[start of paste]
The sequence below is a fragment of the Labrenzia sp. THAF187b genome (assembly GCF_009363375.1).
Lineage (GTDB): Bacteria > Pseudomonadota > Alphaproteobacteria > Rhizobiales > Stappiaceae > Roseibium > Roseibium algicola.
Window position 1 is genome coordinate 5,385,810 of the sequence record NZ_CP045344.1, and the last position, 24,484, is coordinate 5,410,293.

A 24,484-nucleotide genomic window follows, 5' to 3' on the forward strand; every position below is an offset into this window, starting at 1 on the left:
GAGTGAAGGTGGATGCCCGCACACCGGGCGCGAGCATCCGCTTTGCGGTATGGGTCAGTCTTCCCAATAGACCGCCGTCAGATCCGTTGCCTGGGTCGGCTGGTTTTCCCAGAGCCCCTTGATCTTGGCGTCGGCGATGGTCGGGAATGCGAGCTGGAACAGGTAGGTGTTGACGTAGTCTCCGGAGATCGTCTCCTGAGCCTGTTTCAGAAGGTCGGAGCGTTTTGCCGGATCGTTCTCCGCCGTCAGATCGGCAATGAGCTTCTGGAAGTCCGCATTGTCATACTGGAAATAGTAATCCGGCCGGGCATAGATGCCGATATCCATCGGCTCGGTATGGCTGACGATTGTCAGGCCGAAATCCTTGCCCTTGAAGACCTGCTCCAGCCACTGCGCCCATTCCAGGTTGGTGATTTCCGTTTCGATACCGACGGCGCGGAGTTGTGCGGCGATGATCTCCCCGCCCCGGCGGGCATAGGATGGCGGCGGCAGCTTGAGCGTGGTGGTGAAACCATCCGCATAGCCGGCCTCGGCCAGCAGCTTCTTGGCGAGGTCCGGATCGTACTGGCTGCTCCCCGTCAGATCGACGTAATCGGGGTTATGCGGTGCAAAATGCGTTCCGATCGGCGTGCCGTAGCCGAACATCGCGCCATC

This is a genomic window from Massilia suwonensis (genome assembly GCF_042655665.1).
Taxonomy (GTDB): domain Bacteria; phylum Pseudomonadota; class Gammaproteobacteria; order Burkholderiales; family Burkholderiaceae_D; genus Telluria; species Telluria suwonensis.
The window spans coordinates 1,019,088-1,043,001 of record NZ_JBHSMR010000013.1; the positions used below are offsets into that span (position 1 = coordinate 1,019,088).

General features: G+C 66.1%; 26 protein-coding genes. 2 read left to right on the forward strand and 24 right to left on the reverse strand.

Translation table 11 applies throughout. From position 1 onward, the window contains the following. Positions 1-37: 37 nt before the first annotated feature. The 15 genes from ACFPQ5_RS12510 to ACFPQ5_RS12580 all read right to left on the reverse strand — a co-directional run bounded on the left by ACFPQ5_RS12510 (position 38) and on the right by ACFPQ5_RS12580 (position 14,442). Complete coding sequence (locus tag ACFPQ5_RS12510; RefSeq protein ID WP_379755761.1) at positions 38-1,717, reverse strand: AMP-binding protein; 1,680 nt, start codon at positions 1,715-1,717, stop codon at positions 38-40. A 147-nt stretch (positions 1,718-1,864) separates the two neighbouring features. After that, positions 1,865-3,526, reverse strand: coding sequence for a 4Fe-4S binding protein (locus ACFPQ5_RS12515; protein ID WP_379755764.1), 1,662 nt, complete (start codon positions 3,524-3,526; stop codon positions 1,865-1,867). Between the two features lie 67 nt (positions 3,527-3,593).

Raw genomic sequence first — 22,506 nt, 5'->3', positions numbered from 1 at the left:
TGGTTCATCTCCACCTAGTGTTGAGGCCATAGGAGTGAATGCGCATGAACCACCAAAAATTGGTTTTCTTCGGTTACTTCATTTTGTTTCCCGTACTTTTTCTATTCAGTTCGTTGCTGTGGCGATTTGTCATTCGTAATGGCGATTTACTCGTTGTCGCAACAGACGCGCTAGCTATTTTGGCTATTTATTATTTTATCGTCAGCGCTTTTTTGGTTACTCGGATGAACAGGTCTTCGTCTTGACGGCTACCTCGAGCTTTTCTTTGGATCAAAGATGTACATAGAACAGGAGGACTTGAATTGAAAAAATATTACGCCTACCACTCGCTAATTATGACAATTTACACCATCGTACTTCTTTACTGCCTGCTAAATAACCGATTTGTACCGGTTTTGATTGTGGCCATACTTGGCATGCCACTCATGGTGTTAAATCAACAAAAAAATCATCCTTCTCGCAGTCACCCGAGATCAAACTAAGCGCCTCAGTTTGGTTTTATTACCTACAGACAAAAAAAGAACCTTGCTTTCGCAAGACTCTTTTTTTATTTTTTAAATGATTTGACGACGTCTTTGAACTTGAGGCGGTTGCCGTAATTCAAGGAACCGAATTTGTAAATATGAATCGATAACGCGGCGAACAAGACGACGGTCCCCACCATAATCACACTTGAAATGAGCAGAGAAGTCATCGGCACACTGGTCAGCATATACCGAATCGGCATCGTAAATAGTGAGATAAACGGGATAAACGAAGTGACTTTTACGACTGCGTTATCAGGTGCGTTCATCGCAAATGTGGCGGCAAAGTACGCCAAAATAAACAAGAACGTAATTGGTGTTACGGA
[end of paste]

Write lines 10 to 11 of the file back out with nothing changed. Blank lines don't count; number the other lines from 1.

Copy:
Translation table 11 applies throughout. From position 1 onward, the window contains the following. Positions 1-37: 37 nt before the first annotated feature. The 15 genes from ACFPQ5_RS12510 to ACFPQ5_RS12580 all read right to left on the reverse strand — a co-directional run bounded on the left by ACFPQ5_RS12510 (position 38) and on the right by ACFPQ5_RS12580 (position 14,442). Complete coding sequence (locus tag ACFPQ5_RS12510; RefSeq protein ID WP_379755761.1) at positions 38-1,717, reverse strand: AMP-binding protein; 1,680 nt, start codon at positions 1,715-1,717, stop codon at positions 38-40. A 147-nt stretch (positions 1,718-1,864) separates the two neighbouring features. After that, positions 1,865-3,526, reverse strand: coding sequence for a 4Fe-4S binding protein (locus ACFPQ5_RS12515; protein ID WP_379755764.1), 1,662 nt, complete (start codon positions 3,524-3,526; stop codon positions 1,865-1,867). Between the two features lie 67 nt (positions 3,527-3,593).

Raw genomic sequence first — 22,506 nt, 5'->3', positions numbered from 1 at the left: